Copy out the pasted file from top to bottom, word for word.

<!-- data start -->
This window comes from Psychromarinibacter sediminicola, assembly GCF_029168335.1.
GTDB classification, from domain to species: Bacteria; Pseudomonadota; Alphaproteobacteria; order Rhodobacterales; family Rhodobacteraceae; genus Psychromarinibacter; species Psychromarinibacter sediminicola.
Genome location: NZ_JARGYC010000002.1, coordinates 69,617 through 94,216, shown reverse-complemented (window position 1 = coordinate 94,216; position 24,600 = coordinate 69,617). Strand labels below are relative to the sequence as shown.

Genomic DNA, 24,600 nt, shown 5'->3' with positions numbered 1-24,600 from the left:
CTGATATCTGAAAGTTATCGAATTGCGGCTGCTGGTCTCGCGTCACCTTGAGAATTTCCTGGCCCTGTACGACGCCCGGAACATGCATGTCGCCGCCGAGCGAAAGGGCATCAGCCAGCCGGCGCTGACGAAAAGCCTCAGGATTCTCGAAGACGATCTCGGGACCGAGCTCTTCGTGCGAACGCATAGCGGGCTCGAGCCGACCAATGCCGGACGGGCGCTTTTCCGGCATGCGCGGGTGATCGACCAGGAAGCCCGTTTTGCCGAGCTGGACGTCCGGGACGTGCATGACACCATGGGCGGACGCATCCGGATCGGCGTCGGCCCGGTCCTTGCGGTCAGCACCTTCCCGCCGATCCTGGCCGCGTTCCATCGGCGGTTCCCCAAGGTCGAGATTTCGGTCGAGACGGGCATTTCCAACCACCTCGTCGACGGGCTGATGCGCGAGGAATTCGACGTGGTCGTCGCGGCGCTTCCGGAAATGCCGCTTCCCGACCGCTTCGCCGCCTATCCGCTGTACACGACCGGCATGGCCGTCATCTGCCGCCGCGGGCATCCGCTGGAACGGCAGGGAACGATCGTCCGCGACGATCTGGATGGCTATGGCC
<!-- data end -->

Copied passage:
This window comes from Psychromarinibacter sediminicola, assembly GCF_029168335.1.
GTDB classification, from domain to species: Bacteria; Pseudomonadota; Alphaproteobacteria; order Rhodobacterales; family Rhodobacteraceae; genus Psychromarinibacter; species Psychromarinibacter sediminicola.
Genome location: NZ_JARGYC010000002.1, coordinates 69,617 through 94,216, shown reverse-complemented (window position 1 = coordinate 94,216; position 24,600 = coordinate 69,617). Strand labels below are relative to the sequence as shown.

Genomic DNA, 24,600 nt, shown 5'->3' with positions numbered 1-24,600 from the left:
CTGATATCTGAAAGTTATCGAATTGCGGCTGCTGGTCTCGCGTCACCTTGAGAATTTCCTGGCCCTGTACGACGCCCGGAACATGCATGTCGCCGCCGAGCGAAAGGGCATCAGCCAGCCGGCGCTGACGAAAAGCCTCAGGATTCTCGAAGACGATCTCGGGACCGAGCTCTTCGTGCGAACGCATAGCGGGCTCGAGCCGACCAATGCCGGACGGGCGCTTTTCCGGCATGCGCGGGTGATCGACCAGGAAGCCCGTTTTGCCGAGCTGGACGTCCGGGACGTGCATGACACCATGGGCGGACGCATCCGGATCGGCGTCGGCCCGGTCCTTGCGGTCAGCACCTTCCCGCCGATCCTGGCCGCGTTCCATCGGCGGTTCCCCAAGGTCGAGATTTCGGTCGAGACGGGCATTTCCAACCACCTCGTCGACGGGCTGATGCGCGAGGAATTCGACGTGGTCGTCGCGGCGCTTCCGGAAATGCCGCTTCCCGACCGCTTCGCCGCCTATCCGCTGTACACGACCGGCATGGCCGTCATCTGCCGCCGCGGGCATCCGCTGGAACGGCAGGGAACGATCGTCCGCGACGATCTGGATGGCTATGGCC